51YuPuZ0efLChains follows Isabel, a young slave, on her quest for freedom during the Revolutionary War. I admit it took me a few chapters to embrace the story, but once it picked up (or once I wasn’t distracted by life, really) I was entranced. Anderson made the American Revolution come alive through her attention to historical detail and skill at weaving believable fictitious characters and desires with historical events. I loved the characters–especially Isabel and her sister Ruth. Isabel is looking for freedom, and she’ll side with whomever she thinks might help her attain it. This wonderful middle grade novel would provide ample opportunities to talk about race, freedom, and our nation’s history.

Chains is the first book in Anderson’s Seeds of America Trilogy. The second book Forge received this review from Kirkus. Some readers might find it “one of the best novels they have ever read.” What a statement. I’m heading to the library today! The third installment in the trilogy, Ashes, has not yet been published (as far as I can tell).

For readers capable of appreciating mature topics such as PTSD or eating disorders, Anderson has a wealth of novels, including Wintergirls, Speak, and the recent The Impossible Knife of Memory. All amazing.

New Years Follow-up: Katie shared her goals and inspirational word for the new year in last week’s post. My word is courage. Now that I’ve finished my MFA (!) I need to take some risks. Whether it’s finishing the revision of my current work in progress or submitting said revision to agents, I’ll need to adopt an assertive attitude toward what comes next. Here’s to a courageous 2015!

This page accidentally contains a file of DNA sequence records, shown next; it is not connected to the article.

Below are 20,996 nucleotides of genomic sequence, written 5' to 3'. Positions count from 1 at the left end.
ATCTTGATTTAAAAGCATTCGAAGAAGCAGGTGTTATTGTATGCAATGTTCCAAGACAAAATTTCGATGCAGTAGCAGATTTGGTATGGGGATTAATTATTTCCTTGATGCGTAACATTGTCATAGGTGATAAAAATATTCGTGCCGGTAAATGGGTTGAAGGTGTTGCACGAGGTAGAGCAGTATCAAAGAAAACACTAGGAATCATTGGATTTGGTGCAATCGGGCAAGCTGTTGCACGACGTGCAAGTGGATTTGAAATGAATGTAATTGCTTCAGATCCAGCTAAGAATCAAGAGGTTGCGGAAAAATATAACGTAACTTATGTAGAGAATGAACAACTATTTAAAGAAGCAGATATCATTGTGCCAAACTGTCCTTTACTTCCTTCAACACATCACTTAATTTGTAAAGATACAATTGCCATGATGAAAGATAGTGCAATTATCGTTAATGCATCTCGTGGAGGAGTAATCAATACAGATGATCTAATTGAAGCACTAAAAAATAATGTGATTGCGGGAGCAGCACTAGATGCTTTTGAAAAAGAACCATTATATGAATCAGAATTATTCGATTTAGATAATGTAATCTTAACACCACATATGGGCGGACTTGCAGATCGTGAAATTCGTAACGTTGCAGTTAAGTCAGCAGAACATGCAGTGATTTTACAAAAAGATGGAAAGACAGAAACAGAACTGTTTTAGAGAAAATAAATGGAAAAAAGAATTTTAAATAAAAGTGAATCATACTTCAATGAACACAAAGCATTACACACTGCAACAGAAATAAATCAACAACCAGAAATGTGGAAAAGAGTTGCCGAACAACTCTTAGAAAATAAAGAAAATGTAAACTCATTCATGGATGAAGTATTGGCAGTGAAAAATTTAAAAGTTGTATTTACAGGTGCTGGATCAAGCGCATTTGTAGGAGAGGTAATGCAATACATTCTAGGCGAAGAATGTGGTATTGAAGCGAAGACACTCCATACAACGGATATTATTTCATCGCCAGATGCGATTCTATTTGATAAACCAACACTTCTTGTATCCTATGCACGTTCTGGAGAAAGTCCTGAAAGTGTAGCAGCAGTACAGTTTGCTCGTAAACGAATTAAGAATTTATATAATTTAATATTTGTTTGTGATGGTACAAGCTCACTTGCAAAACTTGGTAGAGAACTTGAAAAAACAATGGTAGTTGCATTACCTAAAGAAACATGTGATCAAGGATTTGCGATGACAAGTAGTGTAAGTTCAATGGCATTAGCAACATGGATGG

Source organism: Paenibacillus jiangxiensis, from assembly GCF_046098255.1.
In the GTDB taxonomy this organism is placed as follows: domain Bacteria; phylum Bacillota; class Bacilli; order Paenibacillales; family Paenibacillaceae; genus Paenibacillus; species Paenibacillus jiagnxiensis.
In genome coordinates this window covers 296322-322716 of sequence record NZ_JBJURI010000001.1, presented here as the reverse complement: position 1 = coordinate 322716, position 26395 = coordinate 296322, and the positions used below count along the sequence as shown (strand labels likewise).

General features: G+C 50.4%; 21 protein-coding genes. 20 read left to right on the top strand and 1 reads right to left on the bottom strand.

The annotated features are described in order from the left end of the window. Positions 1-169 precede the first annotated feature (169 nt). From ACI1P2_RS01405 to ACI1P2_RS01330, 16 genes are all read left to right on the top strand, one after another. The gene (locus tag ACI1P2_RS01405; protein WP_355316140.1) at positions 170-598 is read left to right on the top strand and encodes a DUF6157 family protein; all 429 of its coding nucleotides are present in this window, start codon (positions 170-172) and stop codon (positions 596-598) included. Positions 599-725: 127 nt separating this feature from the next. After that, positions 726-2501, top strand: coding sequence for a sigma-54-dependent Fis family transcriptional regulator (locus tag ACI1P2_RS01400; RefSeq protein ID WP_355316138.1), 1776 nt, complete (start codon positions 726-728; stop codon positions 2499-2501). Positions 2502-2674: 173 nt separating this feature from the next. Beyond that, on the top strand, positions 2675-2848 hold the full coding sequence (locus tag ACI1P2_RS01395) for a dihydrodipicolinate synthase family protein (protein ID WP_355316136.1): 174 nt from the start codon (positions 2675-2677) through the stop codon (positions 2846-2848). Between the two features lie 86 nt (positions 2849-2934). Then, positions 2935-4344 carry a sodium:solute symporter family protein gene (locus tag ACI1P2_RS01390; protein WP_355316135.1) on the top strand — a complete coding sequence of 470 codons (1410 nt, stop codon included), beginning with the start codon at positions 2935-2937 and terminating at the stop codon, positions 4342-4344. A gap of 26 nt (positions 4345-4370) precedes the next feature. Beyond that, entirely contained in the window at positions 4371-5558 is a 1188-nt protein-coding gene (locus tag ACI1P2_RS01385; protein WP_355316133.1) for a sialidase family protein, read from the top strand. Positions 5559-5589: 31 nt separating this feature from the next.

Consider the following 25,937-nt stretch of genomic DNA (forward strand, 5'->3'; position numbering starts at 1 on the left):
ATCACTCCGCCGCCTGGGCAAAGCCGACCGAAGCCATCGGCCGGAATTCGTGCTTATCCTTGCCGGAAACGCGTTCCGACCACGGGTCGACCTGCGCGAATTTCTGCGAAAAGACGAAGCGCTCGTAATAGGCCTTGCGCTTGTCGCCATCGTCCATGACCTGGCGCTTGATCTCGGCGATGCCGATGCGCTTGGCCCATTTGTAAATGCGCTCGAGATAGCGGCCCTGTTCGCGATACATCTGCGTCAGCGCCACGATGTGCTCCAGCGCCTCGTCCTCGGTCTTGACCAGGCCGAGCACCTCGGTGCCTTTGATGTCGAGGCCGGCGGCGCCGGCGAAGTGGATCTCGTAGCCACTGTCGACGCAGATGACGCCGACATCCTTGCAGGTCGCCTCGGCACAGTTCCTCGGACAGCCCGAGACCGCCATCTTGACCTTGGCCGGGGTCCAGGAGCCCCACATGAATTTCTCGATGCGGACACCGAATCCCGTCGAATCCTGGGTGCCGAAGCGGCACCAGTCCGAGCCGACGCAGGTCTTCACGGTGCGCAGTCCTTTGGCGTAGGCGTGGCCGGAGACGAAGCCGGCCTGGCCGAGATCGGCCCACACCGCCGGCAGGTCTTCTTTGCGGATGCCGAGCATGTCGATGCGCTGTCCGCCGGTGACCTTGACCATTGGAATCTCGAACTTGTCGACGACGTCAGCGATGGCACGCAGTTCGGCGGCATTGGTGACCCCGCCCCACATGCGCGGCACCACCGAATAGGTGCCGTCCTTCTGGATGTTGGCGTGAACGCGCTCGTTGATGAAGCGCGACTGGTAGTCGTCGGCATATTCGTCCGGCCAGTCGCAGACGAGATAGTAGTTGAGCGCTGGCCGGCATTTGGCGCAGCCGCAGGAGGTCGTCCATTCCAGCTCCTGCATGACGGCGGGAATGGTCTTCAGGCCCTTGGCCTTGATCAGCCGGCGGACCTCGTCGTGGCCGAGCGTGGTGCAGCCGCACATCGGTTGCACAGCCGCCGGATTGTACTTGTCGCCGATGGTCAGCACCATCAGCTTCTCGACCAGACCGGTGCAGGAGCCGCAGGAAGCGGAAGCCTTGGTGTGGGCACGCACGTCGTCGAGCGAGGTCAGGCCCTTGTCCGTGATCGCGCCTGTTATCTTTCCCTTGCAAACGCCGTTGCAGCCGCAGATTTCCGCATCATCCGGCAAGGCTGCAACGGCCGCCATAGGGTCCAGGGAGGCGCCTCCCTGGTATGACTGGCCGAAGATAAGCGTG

Congratulations Joanna!!

I am pleased to announce that Joanna has officially graduated with her Masters in Fine Arts from Lesley University! She has invested 2 years of hard work, which went by amazingly fast (she may disagree with that last part).

The other member of our critique group, Anne, and I are so proud of her. We are excited to see where her writing career goes next – it will certainly be to wonderful places.

Congratulations Joanna!

One Word Can Change Everything

Happy New Year! We are now 9 days into 2015, and most of you have probably thought about resolutions, goals, or other plans for this brand new year.

Happy New Yearr

I love the idea of a fresh start, even though it’s a bit arbitrary. Spring also feels full of new opportunity to me, so perhaps in March if you look back and find that things have not gone as planned for the first few months, you can update and tweak your plans.

There are many ways to approach your planning – some people make resolutions (lose weight, finish that novel, be nicer, smile more). Conventional wisdom says that resolutions are not effective for most people, since there is no measurable plan for how to get there. (What are you going to do to get your novel finished? Write each day for 10 minutes? Set a deadline with a friend to read your draft?)

I am a believer in setting goals. Not too many, because then I will get overwhelmed and try to focus on too many things at once. I have three main categories for my goals – writing, fitness, and personal. In each category, I have 3-5 goals. I try to make them as measurable as possible, so I can legitimately celebrate when I get there. Some of my goals include Get an Agent (= rewrite the first chapter of my finished novel + send out my manuscript repeatedly), learn/re-learn to knit, and earn a 5K race time of under 30 minutes. Wish me luck!

Perhaps goals or resolutions don’t work for you, or you want to take a different approach this year. Perhaps you are looking for an overarching theme for everything you do this year. When Joanna and I were discussing this subject, she proposed taking a One Word approach. The idea is to use one word as your guiding principle – words like Believe, Forgive, Dare, or Simplify. It could even just be Write! If I were to choose one word to guide my year, I might choose Soul. I want to focus my choices on those things that feed and nurture my soul. While there are things that I have to do that are neutral on my soul (certain kinds of work, perhaps?), it gives me permission to get rid of those choices that are life-suckers and drag me down. Why make time for that?

What are you goals, resolutions, plans or one word for 2015? Please share in the comments! We’d love to hear them.